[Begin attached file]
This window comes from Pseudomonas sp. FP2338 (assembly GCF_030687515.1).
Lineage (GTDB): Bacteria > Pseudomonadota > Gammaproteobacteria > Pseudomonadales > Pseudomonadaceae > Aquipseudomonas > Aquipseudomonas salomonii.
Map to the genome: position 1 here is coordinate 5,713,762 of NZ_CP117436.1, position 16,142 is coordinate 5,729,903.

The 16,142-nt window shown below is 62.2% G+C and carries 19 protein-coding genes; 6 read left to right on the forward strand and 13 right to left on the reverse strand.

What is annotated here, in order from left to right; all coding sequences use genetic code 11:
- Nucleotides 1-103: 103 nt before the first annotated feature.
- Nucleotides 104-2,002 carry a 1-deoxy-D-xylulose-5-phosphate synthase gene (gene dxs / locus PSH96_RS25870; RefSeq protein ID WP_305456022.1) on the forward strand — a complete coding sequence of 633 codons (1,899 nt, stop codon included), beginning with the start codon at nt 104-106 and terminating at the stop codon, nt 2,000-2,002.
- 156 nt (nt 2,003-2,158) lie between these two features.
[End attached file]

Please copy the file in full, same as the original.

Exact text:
This window comes from Pseudomonas sp. FP2338 (assembly GCF_030687515.1).
Lineage (GTDB): Bacteria > Pseudomonadota > Gammaproteobacteria > Pseudomonadales > Pseudomonadaceae > Aquipseudomonas > Aquipseudomonas salomonii.
Map to the genome: position 1 here is coordinate 5,713,762 of NZ_CP117436.1, position 16,142 is coordinate 5,729,903.

The 16,142-nt window shown below is 62.2% G+C and carries 19 protein-coding genes; 6 read left to right on the forward strand and 13 right to left on the reverse strand.

What is annotated here, in order from left to right; all coding sequences use genetic code 11:
- Nucleotides 1-103: 103 nt before the first annotated feature.
- Nucleotides 104-2,002 carry a 1-deoxy-D-xylulose-5-phosphate synthase gene (gene dxs / locus PSH96_RS25870; RefSeq protein ID WP_305456022.1) on the forward strand — a complete coding sequence of 633 codons (1,899 nt, stop codon included), beginning with the start codon at nt 104-106 and terminating at the stop codon, nt 2,000-2,002.
- 156 nt (nt 2,003-2,158) lie between these two features.